Well, it’s suitable for users across the whole spectrum. I’ve taken away most of what I could so that this is a minimal backup system that comes at a decent price, despite being built by hand. On one end of the spectrum, those who only have a few tapes to backup and are on a budget, would ideally go for a DC2N4-LC. On the other end of the spectrum, collectors with a vast amount of tapes to backup, would definitely go for a DC2N4-LC as it streamlines the process greatly, allowing users to name, organize, and test files at the instant they are produced: In this way there is no need to come back on a tape at a later time, thus saving a huge amount of time in presence of a vast collection.

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Low-cost USB C2N emulator stress testing complete too

I’ve had a chance over the break to stress test my USB C2N emulator by playing back a TAP v2 version of Turrican and sampling the results with DC2N5-LC. Not only DC2N5-LC intercepted all file names, in fact, once the resulting DMP file was tested in TAPClean it was 99% recognized and all check byte tests passed too:)

Finally I managed to build a Linux client application that I will test at some point too.

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Low-cost USB C2N emulator testing complete

I managed to close the testing activity for my new C2N emulator after work today. It consists in playing the TAP file of “The Great Gianna Sisters” with the USB C2N emulator into DC2N5 while the latter is sampling the signal generated by the former.
The results are extremely satisfying for me: the DMP file is 99% recognized in TAPClean and all 7 check byte tests pass.

Here’s a couple of views of the signal interpreted by TAPStudio:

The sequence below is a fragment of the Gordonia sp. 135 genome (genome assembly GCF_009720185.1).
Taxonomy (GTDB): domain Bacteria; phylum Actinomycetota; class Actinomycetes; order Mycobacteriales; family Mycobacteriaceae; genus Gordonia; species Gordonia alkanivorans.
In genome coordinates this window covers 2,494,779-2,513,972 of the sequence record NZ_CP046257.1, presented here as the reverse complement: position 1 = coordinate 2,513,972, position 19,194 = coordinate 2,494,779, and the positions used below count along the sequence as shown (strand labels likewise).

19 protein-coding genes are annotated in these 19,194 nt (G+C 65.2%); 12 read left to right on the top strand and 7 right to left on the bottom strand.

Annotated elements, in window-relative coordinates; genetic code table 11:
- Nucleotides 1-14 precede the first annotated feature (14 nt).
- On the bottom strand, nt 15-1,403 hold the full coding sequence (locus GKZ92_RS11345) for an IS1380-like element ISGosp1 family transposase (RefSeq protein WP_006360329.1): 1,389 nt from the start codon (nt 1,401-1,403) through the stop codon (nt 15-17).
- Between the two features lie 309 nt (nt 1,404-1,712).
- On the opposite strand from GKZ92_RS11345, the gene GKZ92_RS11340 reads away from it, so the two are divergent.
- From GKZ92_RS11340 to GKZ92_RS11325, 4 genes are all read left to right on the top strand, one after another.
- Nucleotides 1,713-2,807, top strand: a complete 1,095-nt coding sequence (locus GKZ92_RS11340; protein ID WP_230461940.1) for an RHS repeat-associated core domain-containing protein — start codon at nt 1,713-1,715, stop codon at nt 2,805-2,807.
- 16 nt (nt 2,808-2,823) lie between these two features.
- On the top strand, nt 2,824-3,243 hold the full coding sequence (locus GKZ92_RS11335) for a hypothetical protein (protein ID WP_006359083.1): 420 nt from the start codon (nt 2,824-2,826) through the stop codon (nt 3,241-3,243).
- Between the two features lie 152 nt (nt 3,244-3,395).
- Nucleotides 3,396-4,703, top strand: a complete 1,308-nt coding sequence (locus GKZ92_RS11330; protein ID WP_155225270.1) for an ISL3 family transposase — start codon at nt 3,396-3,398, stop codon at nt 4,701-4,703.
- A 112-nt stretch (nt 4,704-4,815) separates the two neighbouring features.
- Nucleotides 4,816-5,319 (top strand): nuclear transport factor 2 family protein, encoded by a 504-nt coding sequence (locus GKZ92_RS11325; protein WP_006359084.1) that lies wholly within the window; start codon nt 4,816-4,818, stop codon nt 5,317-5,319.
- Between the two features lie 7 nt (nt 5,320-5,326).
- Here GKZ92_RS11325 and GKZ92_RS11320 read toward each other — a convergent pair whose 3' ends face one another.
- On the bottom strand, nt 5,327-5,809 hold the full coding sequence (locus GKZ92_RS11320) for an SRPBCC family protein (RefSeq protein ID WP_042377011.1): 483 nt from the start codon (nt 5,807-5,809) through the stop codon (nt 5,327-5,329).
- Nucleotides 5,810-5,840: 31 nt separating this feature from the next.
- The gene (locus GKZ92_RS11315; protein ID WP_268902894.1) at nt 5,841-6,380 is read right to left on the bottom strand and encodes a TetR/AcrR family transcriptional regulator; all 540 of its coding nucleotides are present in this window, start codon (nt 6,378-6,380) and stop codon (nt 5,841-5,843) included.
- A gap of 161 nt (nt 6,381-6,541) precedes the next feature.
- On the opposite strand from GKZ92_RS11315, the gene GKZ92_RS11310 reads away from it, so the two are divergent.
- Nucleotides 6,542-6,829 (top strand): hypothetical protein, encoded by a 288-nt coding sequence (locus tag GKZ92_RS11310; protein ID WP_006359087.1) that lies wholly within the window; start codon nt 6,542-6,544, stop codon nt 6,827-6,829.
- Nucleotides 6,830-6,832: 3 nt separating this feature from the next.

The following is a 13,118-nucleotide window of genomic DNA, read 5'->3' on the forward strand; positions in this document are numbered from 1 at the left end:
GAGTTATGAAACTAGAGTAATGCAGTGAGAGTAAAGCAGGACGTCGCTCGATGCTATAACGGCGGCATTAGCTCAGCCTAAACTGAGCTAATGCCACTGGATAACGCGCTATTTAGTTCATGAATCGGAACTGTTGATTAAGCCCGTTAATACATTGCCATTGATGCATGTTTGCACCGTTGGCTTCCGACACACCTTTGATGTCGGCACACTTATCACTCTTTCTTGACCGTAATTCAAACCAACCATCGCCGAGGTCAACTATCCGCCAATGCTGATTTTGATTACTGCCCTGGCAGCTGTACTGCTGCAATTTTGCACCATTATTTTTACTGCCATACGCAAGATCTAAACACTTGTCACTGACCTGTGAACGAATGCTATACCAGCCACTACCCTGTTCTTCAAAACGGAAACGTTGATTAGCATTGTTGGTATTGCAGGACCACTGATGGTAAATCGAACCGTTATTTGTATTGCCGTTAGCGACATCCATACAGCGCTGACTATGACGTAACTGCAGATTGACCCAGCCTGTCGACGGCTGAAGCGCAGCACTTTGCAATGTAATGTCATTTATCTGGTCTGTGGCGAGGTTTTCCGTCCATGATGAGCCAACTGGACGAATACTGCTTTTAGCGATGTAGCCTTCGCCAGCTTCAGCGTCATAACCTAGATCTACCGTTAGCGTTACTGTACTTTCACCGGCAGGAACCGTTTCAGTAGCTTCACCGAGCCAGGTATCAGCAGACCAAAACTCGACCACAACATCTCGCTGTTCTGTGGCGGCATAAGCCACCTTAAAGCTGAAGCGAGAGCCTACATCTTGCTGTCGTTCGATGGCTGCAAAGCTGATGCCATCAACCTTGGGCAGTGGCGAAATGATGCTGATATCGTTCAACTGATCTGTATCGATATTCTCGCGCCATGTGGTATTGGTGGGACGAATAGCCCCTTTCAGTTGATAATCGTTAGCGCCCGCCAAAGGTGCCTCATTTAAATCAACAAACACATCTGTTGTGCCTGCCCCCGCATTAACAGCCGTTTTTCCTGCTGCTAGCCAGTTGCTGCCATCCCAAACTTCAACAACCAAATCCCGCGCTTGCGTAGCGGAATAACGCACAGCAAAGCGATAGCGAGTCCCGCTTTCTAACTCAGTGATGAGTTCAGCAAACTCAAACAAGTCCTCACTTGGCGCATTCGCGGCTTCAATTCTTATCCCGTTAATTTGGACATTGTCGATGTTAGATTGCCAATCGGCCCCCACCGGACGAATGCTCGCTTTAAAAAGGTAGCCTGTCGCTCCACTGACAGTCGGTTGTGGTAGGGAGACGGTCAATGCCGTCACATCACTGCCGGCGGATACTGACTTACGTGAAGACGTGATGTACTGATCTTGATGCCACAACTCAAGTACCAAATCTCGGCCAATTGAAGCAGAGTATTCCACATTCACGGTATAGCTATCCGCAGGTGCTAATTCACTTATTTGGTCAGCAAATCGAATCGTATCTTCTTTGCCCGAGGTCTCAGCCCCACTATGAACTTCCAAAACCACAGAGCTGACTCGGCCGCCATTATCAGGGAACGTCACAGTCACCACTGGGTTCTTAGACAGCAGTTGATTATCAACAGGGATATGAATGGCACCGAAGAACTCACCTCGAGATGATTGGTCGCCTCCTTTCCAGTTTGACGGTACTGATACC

Output of the USB C2N emulator sampled by means of DC2N5-LC

Output of the USB C2N emulator sampled by means of DC2N5-LC

Output of the USB C2N emulator sampled by means of DC2N5-LC

Output of the USB C2N emulator sampled by means of DC2N5-LC

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Low-cost USB C2N emulator under testing

“Please make a device that connects to a PC through USB in order to emulate a C2N”.

I’ve received a number of such requests over the last few months, therefore I decided to make one. I haven’t thought of a name yet, but that’s something I will tackle at a later time.

The device itself is very simple and provides a low cost interface to the USB bus and Commodore’s tape port. All signals are handled on both interfaces, including the motor on/off signal of the tape port, for maximum compatibility.
The core of the firmware takes from the playback code that’s part of my DC2N devices, where the PC client application that facilitates the data transfer is a new piece of software. At the moment only Windows binaries of the PC client exist and are under testing.

TAP (version 0, 1, and 2) files are supported natively, where PRG files will be converted on-the-fly by the PC client using my PRG2TAP code-base.

Stay tuned as I will post more info about the device itself soon:)